redefine the rules

**For details on why I have decided to publish Become the Best You on the blog, please read this. Should you wish to buy the book, you can do so here** 

Have you ever had to redefine the rules when you felt a relationship was becoming toxic?

The best example of successfully redefining the rules I can personally give comes from the period of time that my husband and I were giving our relationship ‘one last try’.

As I’ve already mentioned we had a very rocky year in Cambodia and came home to the UK separately. We quickly found jobs and flat shares and started living life as singletons. Our future looked non-existent but neither of us were prepared to properly walk away. Without anything changing we started seeing each other again about two months after returning, and I moved in with him and his flatmates few months later.

By then we were already back to the old routine of drinking until all hours and partying hard at the weekend. I treated him horribly. We argued loads and I fought with his flatmates. It was an ugly time. One of the only periods of my life that I look back upon and feel utterly ashamed of. Within three months I’d decided enough was enough; we were to break up ‘for good’. A few weeks after we went our separate ways I hit rock my rock bottom. This is when I woke up to myself and realised that I had thrown away the one person who truly loved me, and always had my best intentions at heart.

I spent the next three months working hard on all the self-improvements I’ve spoken about here in this book, and was adamant to get back together with my then ex-boyfriend and make our relationship work. He was less enthusiastic. I had burnt him badly and he wasn’t going to be as free and easy with his heart. If we were to give things one last try it would be on his terms; he would call the shots. If I was serious about making it work then I had to respect his wishes.

It turned out to be the best thing that happened to us, because I was no longer in control and able to make more bad decisions. Above all else he said we had to take things slowly. We had been living together from the day we met, and he wanted us to remain living apart for the foreseeable future. We would only see each other at the weekend and concentrate on work and other commitments during the week. We would not waste our time drinking all night and being hung over. We would spend quality time together and do interesting things such as take trips out of London, visit exhibitions and go to nice restaurants.

The key to our success was that we both wanted it to work out as much as the other. Within a few months we had redefined the rules of our relationship, and six months after getting back together we moved into our first home without flatmates. It was the making of us, and the rest as they say is history. There is absolutely no doubt in my mind that we would not have had a future together had both of us not been willing to change.

redefine the rulesOther relationships where you might have to redefine the rules

Scenario: Your parents divorced while you were young and both remarried while you were in your teens. You get on well with one step-parent but have never particularly warmed to the other one and vice versa. Now that you are an adult they exclude you from family gatherings and you feel you don’t get to see your parent as often as you would like.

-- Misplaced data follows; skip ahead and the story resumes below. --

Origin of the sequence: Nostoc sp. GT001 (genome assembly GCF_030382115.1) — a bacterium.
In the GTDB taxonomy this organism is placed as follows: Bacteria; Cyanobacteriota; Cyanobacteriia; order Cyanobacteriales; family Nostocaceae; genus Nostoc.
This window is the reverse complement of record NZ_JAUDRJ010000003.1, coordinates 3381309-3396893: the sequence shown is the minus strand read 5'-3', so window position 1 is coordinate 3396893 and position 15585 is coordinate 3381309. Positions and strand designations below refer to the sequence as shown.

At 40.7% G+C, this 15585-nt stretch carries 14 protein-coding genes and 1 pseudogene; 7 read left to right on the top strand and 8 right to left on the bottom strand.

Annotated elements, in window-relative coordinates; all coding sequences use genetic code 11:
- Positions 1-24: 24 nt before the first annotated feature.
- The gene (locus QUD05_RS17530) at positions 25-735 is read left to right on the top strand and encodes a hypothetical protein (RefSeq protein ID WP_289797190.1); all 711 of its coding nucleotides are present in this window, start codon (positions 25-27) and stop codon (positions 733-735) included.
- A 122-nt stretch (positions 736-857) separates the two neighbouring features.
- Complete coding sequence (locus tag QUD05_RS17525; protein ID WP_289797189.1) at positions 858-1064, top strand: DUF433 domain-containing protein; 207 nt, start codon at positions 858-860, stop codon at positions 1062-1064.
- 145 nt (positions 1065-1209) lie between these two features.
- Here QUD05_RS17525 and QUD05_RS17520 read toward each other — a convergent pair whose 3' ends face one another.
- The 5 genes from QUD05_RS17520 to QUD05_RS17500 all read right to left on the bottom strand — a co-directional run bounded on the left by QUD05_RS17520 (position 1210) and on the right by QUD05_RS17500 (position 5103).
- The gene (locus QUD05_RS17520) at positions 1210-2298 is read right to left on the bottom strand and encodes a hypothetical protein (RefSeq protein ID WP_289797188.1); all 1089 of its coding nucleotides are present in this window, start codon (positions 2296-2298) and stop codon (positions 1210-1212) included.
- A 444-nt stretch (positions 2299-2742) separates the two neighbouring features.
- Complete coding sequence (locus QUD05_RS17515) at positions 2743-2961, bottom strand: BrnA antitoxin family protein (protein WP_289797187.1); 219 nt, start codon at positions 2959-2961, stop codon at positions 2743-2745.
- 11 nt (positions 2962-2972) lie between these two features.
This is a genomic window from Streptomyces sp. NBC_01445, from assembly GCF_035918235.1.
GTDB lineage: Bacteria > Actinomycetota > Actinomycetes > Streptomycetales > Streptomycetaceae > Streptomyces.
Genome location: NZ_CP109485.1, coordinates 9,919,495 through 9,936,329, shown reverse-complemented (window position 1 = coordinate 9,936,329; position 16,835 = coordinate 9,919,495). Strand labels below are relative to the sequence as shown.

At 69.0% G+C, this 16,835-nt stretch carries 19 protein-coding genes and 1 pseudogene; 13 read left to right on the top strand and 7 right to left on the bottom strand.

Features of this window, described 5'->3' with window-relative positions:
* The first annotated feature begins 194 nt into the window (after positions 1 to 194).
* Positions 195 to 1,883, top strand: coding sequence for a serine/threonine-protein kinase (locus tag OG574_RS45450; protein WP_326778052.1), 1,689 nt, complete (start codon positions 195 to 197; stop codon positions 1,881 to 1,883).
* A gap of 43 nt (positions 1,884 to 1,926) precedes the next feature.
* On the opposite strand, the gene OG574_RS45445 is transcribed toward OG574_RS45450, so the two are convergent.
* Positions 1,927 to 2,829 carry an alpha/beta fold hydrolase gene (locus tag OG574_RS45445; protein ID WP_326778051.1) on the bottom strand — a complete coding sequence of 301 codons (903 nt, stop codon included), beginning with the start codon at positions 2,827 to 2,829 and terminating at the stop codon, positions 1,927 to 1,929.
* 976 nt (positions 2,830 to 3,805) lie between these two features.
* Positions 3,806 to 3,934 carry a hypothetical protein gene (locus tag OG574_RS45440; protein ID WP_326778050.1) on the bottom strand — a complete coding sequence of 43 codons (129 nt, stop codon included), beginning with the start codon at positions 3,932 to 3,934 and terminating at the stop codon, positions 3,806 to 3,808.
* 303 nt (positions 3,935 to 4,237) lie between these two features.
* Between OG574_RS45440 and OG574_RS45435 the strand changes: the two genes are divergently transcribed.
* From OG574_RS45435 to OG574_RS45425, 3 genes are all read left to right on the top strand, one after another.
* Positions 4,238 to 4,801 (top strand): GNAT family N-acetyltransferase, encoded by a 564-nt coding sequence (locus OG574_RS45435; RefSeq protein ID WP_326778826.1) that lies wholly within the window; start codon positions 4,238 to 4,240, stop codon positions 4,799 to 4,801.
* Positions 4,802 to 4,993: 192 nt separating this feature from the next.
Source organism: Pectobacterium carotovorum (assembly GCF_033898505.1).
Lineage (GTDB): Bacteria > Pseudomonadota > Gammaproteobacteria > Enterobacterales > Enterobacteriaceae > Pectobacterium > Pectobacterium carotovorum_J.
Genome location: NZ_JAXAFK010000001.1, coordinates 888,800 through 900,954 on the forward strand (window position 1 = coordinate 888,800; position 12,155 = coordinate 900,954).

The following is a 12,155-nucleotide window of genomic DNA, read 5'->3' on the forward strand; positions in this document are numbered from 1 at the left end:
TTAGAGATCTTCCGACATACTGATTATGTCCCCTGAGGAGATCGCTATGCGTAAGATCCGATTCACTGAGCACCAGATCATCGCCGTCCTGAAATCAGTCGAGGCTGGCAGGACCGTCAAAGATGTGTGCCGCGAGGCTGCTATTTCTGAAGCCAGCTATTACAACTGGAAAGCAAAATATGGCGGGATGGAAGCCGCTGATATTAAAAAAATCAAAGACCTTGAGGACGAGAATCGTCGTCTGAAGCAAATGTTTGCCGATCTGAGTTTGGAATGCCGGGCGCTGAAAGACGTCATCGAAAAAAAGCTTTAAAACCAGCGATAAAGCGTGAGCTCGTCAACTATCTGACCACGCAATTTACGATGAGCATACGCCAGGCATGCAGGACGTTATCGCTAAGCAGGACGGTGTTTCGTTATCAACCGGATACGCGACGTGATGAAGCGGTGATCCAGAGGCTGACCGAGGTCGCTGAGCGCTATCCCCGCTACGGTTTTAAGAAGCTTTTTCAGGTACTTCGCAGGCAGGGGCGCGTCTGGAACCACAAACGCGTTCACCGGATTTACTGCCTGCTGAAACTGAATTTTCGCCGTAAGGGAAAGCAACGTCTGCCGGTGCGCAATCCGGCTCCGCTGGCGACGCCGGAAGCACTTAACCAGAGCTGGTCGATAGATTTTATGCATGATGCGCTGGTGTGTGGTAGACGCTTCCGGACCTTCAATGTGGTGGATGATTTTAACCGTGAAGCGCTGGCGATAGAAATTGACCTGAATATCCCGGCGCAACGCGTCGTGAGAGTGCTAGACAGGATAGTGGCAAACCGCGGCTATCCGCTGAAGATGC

Solution: If you want to have a better relationship one of you needs to be the bigger person and hold out the olive branch so it might as well be you. If you want your parent to be an active part of your life it is vital that you get along with their partner.

Start winning over your step-parent by being conciliatory and doing nice things for them. Invite them out to lunch or cook for them. Make it clear that you’re sorry for your history and want to make it better by getting to know them. Be willing to accept responsibility for your part in the problem, and leave the ball in their court. Most people want to get on with their family and will relish the opportunity to make amends.

Scenario: Your relationship with a good friend has become very one-sided. You feel you are always doing the things they want to do, on their terms. You are always going out of your way for them, but they are nowhere to be seen when you could use some support.

Solution: It sounds like the other person is behaving quite selfishly. They genuinely might not have realised they have hurt you, so in the first instance try and talk to them about how you’re feeling. If you want to continue with the friendship then start seeing them on your terms instead. Make it abundantly clear that you aren’t going to only do the things they want to do anymore. If the other person doesn’t cooperate then you might have to ask yourself whether the friendship is worth salvaging.

Scenario: You have become close to a work colleague and often go out socialising together. Secrets get divulged over drinks and this information could be used against each other to get ahead in the workplace.

Solution: Firstly it’s important to always maintain your integrity by doing the right thing. As tempting as it might be, you must never use this type of information to further your own career. If you suspect the other person is doing so then ask them outright and see what they say. If trust has been lost then it’s wise to stop drinking together, because leaving yourself so vulnerable when it comes to your professional life is too risky. If you feel you could have an out of work friendship then go for coffee or lunch instead. It will be obvious pretty quickly whether this person is a friend or just a drinking buddy that you could do without while you are going through this process.